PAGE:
An experiment found that getting some sleep during the day instead of overnight helped young adults learn new information. [Credit: Andisheh A | Unsplash]
Teenagers who split their sleep into an overnight chunk and an afternoon snooze learned complex information better than those who got all their sleep at night, according to a two-week study.
Experts say the research, published in January 2022 in the journal Sleep, is a testament to the cognitive boost napping can provide — but they warn it’s not a sign that young adults should upend their sleep schedules.
It’s well-known among scientists that sleep helps sort and solidify memories. But this study targets a specific piece of the memory puzzle: schemas, or the frameworks we use to make sense of new information. From a research perspective, “not much has been done about schemas and sleep, and much less about napping and schemas,” said lead author Hosein Aghayan Golkashani, a sleep and cognition researcher at the National University of Singapore.
To get a sense of how schemas work, imagine you’re learning what a cat is, suggested Jessica March, who studies sleep and cognition at Royal Holloway, University of London. Your schema for the concept “cat” will be a collection of traits that you gather from the felines you come across: furry, friendly, whiskered.
“Then you meet a cat and it hisses at you,” said March, who was not involved with this research. Realizing, perhaps sadly, that the “friendly” trait isn’t universal, you will tweak your schema accordingly.
“Schema updating is arguably one of the most important types of memory consolidation that humans do in order to be flexible creatures,” said Tony Cunningham, who studies sleep and memory at Harvard Medical School and was not part of this research.
The authors of this study explored how napping affects that updating process. In an empty school dormitory, they randomly assigned 53 people aged 15 to 19 years old to two groups. Both spent the same total amount of time in bed per day, but it was divided up differently: One group was allowed eight hours at night, while the other got 6 ½ hours plus a 90-minute afternoon nap.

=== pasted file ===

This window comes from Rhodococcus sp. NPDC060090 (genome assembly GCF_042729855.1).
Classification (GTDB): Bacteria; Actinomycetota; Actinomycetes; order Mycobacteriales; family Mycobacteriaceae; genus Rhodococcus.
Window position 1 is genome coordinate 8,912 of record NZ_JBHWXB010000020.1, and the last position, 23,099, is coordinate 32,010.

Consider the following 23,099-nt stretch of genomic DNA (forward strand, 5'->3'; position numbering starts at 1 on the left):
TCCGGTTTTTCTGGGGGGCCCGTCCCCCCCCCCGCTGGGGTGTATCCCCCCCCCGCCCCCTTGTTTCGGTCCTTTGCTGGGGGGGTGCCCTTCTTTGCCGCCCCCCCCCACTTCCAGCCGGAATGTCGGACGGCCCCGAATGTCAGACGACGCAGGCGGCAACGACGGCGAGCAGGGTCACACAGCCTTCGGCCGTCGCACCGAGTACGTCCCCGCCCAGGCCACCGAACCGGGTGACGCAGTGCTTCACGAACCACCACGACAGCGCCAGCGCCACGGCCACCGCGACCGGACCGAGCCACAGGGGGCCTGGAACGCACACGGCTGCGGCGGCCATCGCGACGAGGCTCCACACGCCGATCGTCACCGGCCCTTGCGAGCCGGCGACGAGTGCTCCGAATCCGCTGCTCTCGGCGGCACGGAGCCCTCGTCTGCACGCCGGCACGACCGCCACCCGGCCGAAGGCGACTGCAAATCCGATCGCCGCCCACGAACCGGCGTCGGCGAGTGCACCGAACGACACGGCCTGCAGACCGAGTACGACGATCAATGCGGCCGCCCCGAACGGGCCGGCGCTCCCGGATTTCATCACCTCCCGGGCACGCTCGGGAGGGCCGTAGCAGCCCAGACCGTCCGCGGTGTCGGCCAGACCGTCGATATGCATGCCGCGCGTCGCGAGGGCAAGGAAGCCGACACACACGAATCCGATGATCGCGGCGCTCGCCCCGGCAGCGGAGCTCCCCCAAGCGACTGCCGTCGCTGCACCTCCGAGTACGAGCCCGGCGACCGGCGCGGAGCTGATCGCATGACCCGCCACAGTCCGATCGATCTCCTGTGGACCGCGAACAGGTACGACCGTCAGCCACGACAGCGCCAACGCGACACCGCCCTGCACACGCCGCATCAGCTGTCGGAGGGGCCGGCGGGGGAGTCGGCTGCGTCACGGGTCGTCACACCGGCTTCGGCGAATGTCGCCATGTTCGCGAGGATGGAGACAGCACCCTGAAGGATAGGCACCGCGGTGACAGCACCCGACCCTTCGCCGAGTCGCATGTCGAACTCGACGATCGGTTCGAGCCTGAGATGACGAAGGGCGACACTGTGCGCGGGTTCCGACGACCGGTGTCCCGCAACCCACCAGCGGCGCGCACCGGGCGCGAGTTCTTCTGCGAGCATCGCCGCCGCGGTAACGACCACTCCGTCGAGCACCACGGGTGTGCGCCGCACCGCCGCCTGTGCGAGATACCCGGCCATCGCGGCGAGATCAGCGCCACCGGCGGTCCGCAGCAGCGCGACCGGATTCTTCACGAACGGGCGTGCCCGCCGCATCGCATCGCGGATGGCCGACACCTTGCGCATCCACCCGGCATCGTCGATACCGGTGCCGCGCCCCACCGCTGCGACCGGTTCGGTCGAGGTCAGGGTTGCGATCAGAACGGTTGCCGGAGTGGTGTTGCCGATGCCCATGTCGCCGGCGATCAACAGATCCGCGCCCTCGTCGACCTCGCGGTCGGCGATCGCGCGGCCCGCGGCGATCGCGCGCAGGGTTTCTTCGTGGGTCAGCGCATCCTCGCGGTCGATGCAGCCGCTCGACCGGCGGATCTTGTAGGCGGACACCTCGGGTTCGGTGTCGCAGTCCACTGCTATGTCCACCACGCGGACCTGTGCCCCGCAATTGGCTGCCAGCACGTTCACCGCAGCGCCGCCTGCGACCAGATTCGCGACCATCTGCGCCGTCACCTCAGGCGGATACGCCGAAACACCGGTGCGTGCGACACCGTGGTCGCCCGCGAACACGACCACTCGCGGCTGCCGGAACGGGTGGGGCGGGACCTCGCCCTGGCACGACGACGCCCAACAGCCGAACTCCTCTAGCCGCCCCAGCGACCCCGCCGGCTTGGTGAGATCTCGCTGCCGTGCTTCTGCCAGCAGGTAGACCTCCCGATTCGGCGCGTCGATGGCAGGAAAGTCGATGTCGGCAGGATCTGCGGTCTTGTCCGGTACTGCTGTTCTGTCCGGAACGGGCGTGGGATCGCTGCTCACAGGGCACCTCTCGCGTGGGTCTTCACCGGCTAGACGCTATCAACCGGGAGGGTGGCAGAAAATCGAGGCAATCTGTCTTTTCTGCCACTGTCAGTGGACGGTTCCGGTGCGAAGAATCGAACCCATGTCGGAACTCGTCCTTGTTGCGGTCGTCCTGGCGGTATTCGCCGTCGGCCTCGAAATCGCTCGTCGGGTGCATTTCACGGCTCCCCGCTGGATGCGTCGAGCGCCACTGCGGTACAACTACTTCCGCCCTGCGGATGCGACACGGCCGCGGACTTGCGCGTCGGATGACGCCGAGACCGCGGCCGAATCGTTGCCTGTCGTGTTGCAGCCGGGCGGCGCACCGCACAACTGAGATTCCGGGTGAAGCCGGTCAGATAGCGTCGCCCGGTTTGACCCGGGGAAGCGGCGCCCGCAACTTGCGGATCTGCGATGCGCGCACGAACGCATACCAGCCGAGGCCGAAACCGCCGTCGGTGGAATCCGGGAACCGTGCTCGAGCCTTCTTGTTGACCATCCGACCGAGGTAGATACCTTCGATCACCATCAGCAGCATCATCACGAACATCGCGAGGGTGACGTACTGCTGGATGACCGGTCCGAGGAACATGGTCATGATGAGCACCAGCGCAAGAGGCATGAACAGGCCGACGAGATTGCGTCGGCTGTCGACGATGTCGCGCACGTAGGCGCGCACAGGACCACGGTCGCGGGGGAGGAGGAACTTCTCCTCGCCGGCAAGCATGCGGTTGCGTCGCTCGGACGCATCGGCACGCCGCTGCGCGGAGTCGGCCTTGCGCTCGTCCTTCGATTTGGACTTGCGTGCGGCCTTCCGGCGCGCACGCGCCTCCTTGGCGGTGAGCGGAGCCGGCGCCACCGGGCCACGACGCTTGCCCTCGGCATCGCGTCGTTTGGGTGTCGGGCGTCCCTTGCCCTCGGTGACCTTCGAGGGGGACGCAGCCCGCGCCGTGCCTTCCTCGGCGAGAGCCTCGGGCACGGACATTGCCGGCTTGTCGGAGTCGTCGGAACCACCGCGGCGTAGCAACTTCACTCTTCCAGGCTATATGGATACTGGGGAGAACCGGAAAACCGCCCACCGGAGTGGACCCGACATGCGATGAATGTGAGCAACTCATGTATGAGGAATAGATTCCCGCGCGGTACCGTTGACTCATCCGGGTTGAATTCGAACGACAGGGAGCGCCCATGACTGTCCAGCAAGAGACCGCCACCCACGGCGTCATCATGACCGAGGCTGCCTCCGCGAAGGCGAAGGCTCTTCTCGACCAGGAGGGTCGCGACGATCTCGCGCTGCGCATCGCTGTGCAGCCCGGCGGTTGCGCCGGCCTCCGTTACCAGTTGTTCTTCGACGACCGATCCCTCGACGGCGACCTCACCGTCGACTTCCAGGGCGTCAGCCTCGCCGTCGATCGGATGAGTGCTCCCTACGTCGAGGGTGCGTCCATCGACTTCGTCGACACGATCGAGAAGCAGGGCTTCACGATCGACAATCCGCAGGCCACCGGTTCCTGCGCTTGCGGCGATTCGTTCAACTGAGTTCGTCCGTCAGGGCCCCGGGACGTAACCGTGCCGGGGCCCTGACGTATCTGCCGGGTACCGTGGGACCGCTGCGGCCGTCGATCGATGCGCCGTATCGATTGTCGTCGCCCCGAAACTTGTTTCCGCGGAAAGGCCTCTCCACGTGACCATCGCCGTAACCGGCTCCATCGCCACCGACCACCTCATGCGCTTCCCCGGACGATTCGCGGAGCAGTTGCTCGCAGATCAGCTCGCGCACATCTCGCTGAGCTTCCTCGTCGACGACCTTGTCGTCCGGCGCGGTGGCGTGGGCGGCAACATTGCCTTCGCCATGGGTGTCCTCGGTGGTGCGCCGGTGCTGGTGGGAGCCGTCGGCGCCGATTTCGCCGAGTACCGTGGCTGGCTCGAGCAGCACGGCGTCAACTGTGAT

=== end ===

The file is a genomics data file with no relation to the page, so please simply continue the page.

The experiment lasted two weeks. At the start, participants learned a type of schema: They saw photos of strangers and learned how those strangers had scored relative to one another on a hypothetical test. Later, the strangers’ score rankings shifted when new photos were added or the photos were rearranged. Participants were quizzed on the rankings after each change and at the experiment’s end.
The napping group consistently performed better, suggesting they updated their schemas more effectively. By the final quiz, nappers correctly answered 82% of questions on average, outstripping non-nappers by 10 percentage points.
There are a couple of potential explanations, Golkashani said. For one thing, “you get drowsy during the day,” he said. “The nap clears this sleep pressure and optimizes learning.”
What the brain is doing during the nap might also play a role, Golkashani said. To explain this, he pointed to another part of the experiment. The team tested all participants, nap and no-nap alike, on a list of photos they didn’t have a chance to acquaint themselves with at the start; in other words, they had no schema. Across the board, having a schema led to better results than not having one — but just how much better depended on sleepers’ brain waves. Participants who had a higher density of spiky electrical signals known as “fast spindles,” which have been linked to memory benefits in the past, saw more of a boost from having a schema.
Golkashani emphasized that correlation doesn’t necessarily mean the spindles were responsible. And while the team didn’t find significant differences in spindle density between the nap and no-nap groups, he says he thinks timing might be crucial: Having the chance to get some shut-eye and generate spindles in the middle of the learning process, rather than just at night, may have helped nappers learn better.
He noted this research only applies to adolescents. But that’s an important group, said Temitayo Oyegbile-Chidi, a clinician and researcher in sleep medicine at the University of California, Davis. Adolescents’ sleep cycle patterns are unique in that they are delayed, she said, meaning teens tend to go to sleep later and sleep in longer. Plus, they’re often not getting the sleep they need.
So, should high schoolers chop up their sleep into shorter nights and daytime naps? Not so fast, said Oyegbile-Chidi, who was not involved in the study. “There are so many other things you need sleep for,” she said. She noted that it’s critical for a range of processes — like hormone secretion, among many others — so changing your sleep schedule could affect things besides cognition.
Unraveling exactly what made napping effective in the study, Cunningham said, could be a useful next step.
“This is a great study for speaking to the power of napping,” he said. “You want to make sure you know why it’s happening the way it is.”